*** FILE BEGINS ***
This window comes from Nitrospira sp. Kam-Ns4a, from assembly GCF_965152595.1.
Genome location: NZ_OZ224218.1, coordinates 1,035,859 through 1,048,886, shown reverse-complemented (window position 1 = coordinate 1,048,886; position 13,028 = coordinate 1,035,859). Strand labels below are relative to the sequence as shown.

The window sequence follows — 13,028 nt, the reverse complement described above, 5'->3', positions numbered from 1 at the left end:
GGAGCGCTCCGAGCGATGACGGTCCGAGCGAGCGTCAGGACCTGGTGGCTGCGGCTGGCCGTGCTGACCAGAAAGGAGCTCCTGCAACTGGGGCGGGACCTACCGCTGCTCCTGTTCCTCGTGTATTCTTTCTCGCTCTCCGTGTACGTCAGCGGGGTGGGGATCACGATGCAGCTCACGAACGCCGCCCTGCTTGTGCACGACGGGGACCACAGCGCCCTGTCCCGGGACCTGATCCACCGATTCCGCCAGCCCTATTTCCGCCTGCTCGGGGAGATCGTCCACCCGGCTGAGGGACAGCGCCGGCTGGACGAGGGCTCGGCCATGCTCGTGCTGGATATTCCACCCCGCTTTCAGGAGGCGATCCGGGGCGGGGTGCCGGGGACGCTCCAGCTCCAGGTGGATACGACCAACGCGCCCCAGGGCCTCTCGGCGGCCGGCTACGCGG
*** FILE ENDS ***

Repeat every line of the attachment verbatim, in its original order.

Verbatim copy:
This window comes from Nitrospira sp. Kam-Ns4a, from assembly GCF_965152595.1.
Genome location: NZ_OZ224218.1, coordinates 1,035,859 through 1,048,886, shown reverse-complemented (window position 1 = coordinate 1,048,886; position 13,028 = coordinate 1,035,859). Strand labels below are relative to the sequence as shown.

The window sequence follows — 13,028 nt, the reverse complement described above, 5'->3', positions numbered from 1 at the left end:
GGAGCGCTCCGAGCGATGACGGTCCGAGCGAGCGTCAGGACCTGGTGGCTGCGGCTGGCCGTGCTGACCAGAAAGGAGCTCCTGCAACTGGGGCGGGACCTACCGCTGCTCCTGTTCCTCGTGTATTCTTTCTCGCTCTCCGTGTACGTCAGCGGGGTGGGGATCACGATGCAGCTCACGAACGCCGCCCTGCTTGTGCACGACGGGGACCACAGCGCCCTGTCCCGGGACCTGATCCACCGATTCCGCCAGCCCTATTTCCGCCTGCTCGGGGAGATCGTCCACCCGGCTGAGGGACAGCGCCGGCTGGACGAGGGCTCGGCCATGCTCGTGCTGGATATTCCACCCCGCTTTCAGGAGGCGATCCGGGGCGGGGTGCCGGGGACGCTCCAGCTCCAGGTGGATACGACCAACGCGCCCCAGGGCCTCTCGGCGGCCGGCTACGCGG